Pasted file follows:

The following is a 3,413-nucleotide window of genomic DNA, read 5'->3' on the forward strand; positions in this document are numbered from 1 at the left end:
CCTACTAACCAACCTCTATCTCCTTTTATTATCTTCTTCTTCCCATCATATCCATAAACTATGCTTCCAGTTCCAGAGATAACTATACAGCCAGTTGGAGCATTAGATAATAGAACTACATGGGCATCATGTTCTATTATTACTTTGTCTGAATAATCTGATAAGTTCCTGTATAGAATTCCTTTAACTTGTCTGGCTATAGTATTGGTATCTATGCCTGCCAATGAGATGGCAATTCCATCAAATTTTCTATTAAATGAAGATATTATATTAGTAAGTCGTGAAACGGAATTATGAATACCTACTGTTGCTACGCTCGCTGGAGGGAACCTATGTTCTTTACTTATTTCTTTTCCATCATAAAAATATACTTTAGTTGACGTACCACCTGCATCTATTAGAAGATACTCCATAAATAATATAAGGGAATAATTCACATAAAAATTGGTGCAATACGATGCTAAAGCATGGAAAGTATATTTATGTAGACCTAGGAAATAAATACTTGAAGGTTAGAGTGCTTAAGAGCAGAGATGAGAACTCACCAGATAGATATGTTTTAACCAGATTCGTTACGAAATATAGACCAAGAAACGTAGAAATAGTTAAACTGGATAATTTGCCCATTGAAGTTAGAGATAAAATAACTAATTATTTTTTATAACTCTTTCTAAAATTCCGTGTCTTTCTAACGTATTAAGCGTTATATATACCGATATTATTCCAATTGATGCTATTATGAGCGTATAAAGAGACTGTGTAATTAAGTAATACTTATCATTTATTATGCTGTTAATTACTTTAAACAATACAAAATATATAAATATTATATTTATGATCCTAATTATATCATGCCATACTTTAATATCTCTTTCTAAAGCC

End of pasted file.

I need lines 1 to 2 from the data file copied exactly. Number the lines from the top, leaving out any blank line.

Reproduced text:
The following is a 3,413-nucleotide window of genomic DNA, read 5'->3' on the forward strand; positions in this document are numbered from 1 at the left end:
CCTACTAACCAACCTCTATCTCCTTTTATTATCTTCTTCTTCCCATCATATCCATAAACTATGCTTCCAGTTCCAGAGATAACTATACAGCCAGTTGGAGCATTAGATAATAGAACTACATGGGCATCATGTTCTATTATTACTTTGTCTGAATAATCTGATAAGTTCCTGTATAGAATTCCTTTAACTTGTCTGGCTATAGTATTGGTATCTATGCCTGCCAATGAGATGGCAATTCCATCAAATTTTCTATTAAATGAAGATATTATATTAGTAAGTCGTGAAACGGAATTATGAATACCTACTGTTGCTACGCTCGCTGGAGGGAACCTATGTTCTTTACTTATTTCTTTTCCATCATAAAAATATACTTTAGTTGACGTACCACCTGCATCTATTAGAAGATACTCCATAAATAATATAAGGGAATAATTCACATAAAAATTGGTGCAATACGATGCTAAAGCATGGAAAGTATATTTATGTAGACCTAGGAAATAAATACTTGAAGGTTAGAGTGCTTAAGAGCAGAGATGAGAACTCACCAGATAGATATGTTTTAACCAGATTCGTTACGAAATATAGACCAAGAAACGTAGAAATAGTTAAACTGGATAATTTGCCCATTGAAGTTAGAGATAAAATAACTAATTATTTTTTATAACTCTTTCTAAAATTCCGTGTCTTTCTAACGTATTAAGCGTTATATATACCGATATTATTCCAATTGATGCTATTATGAGCGTATAAAGAGACTGTGTAATTAAGTAATACTTATCATTTATTATGCTGTTAATTACTTTAAACAATACAAAATATATAAATATTATATTTATGATCCTAATTATATCATGCCATACTTTAATATCTCTTTCTAAAGCC